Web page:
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Title:
LUBRICANT SUPPORTED ELECTRIC MOTOR WITH A MONITORING PORT
Document Type and Number:
WIPO Patent Application WO/2021/072007
Kind Code:
A1
Abstract:
A lubricant supported electric motor includes a stator presenting an outer raceway and a rotor extending along an axis and rotatably disposed within the stator. The rotor presents an inner raceway disposed in spaced relationship with said outer raceway to define at least one hydrostatic support chamber disposed therebetween. A lubricant is disposed in the hydrostatic support chamber for supporting the rotor within the stator. A monitoring port is disposed in fluid communication with the at least one hydrostatic support chamber, and a sensor is coupled with the monitoring port for monitoring an operating characteristic of the lubricant disposed in said at least one hydrostatic support chamber. This monitored operating characteristic is then used to determine a real-time operating condition of the lubricant supported electric motor.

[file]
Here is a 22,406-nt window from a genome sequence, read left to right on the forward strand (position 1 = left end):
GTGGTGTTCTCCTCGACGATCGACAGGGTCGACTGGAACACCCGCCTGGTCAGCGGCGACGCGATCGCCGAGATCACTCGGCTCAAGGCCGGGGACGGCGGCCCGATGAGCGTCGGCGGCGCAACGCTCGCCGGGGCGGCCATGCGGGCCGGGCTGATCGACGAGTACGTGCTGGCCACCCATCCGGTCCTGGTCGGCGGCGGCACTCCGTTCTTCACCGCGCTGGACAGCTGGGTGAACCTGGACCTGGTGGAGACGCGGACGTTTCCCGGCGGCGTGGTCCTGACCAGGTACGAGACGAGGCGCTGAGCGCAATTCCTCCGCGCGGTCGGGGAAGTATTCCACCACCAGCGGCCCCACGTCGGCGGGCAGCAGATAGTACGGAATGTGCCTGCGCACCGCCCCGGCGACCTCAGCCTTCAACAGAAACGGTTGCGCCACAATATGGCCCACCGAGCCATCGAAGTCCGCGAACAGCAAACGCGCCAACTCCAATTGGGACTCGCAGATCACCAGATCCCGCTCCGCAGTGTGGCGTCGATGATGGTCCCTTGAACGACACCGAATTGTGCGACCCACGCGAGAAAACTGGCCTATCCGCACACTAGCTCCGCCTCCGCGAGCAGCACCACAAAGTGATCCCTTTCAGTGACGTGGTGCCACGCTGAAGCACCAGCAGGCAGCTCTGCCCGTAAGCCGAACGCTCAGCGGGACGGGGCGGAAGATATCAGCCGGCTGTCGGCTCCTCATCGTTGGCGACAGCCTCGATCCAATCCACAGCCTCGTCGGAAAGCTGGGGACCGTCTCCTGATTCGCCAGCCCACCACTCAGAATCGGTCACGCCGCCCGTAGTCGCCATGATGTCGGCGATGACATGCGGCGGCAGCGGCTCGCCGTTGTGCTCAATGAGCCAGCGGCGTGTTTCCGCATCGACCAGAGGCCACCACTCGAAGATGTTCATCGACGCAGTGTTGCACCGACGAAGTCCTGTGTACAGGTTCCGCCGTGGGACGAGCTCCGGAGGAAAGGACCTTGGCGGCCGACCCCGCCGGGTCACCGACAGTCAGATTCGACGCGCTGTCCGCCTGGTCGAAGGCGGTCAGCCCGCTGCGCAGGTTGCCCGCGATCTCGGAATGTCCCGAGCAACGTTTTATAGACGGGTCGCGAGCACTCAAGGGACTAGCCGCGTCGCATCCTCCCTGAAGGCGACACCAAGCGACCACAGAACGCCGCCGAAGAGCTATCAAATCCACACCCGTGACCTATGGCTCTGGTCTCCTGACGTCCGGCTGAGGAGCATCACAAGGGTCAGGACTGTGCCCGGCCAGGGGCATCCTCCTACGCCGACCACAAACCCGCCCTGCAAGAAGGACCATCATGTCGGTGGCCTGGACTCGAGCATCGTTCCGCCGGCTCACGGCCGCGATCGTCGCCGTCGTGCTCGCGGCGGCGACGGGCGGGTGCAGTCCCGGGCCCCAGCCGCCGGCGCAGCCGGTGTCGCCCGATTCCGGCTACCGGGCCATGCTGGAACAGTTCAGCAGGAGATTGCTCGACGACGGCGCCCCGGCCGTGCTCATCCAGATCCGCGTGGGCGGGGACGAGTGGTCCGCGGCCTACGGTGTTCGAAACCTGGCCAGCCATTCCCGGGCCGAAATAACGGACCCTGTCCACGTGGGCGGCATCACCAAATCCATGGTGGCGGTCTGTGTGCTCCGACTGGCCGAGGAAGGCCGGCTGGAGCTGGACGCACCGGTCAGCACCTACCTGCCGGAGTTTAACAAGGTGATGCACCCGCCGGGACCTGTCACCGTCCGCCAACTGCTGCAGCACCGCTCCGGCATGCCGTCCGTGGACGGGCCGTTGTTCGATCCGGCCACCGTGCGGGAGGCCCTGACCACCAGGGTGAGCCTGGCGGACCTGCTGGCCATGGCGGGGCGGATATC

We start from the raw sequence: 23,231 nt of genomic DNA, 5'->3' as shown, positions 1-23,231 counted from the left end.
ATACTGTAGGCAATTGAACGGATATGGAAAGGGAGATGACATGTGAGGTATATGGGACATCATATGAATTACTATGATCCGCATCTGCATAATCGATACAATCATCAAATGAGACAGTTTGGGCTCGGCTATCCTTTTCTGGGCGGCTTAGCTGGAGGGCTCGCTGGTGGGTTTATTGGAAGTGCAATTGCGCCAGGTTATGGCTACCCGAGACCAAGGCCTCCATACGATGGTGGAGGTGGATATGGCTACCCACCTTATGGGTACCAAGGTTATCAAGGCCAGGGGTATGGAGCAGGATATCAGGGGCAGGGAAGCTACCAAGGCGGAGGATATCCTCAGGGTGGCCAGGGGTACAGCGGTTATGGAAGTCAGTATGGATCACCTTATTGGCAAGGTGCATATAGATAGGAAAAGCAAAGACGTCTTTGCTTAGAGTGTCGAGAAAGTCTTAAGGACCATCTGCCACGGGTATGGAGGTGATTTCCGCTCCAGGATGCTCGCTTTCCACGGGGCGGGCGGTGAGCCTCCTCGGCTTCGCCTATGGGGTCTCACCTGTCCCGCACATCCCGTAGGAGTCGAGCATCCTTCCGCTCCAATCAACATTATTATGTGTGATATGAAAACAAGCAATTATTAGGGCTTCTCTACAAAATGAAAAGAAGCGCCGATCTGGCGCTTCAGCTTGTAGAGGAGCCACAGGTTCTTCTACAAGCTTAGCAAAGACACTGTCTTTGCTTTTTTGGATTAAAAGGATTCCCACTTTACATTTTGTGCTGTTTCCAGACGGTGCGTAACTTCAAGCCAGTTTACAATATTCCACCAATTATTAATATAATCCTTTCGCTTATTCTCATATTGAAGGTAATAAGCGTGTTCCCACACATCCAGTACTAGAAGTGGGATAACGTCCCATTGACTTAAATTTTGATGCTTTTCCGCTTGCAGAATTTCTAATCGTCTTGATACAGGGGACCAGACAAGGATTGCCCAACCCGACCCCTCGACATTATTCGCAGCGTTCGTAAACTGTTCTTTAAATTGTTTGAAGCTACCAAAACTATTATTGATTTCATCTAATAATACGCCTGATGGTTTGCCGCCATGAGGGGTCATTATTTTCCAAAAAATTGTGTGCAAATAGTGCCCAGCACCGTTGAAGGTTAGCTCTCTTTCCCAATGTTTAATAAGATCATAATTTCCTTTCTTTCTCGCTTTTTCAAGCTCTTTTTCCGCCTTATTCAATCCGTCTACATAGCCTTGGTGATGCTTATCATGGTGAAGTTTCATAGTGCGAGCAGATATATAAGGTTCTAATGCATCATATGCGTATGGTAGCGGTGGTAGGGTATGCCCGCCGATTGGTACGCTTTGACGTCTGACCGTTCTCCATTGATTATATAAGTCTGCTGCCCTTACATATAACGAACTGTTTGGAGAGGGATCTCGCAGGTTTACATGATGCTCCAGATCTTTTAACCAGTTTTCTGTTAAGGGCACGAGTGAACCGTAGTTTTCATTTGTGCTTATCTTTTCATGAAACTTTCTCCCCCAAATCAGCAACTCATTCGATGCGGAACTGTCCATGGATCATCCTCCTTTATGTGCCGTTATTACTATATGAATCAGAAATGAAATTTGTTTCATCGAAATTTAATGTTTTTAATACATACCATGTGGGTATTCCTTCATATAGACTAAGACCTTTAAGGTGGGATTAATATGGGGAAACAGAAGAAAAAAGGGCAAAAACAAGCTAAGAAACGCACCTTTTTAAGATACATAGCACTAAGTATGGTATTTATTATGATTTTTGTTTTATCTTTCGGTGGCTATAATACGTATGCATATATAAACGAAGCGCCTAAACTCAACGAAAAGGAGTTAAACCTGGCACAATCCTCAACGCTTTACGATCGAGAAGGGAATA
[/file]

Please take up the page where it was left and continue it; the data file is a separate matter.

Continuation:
Inventors:
REMBOSKI DONALD (US)
DEDO JACQUELINE (US)
VERSTEYHE MARK (BE)
Application Number:
PCT/US2020/054671
Publication Date:
April 15, 2021
Filing Date:
October 08, 2020
Export Citation:
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Assignee:
NEAPCO INTELLECTUAL PROPERTY HOLDINGS LLC (US)
International Classes:
B60K7/00; H02K7/00; H02K7/08
Foreign References:
US20190093757A12019-03-28
EP2108832A12009-10-14
CN103089810A2013-05-08
DE102007022221A12008-11-13
Attorney, Agent or Firm:
SCHOMER, Bryan, J. et al. (US)
Download PDF:
Claims:
CLAIMS

What is claimed is: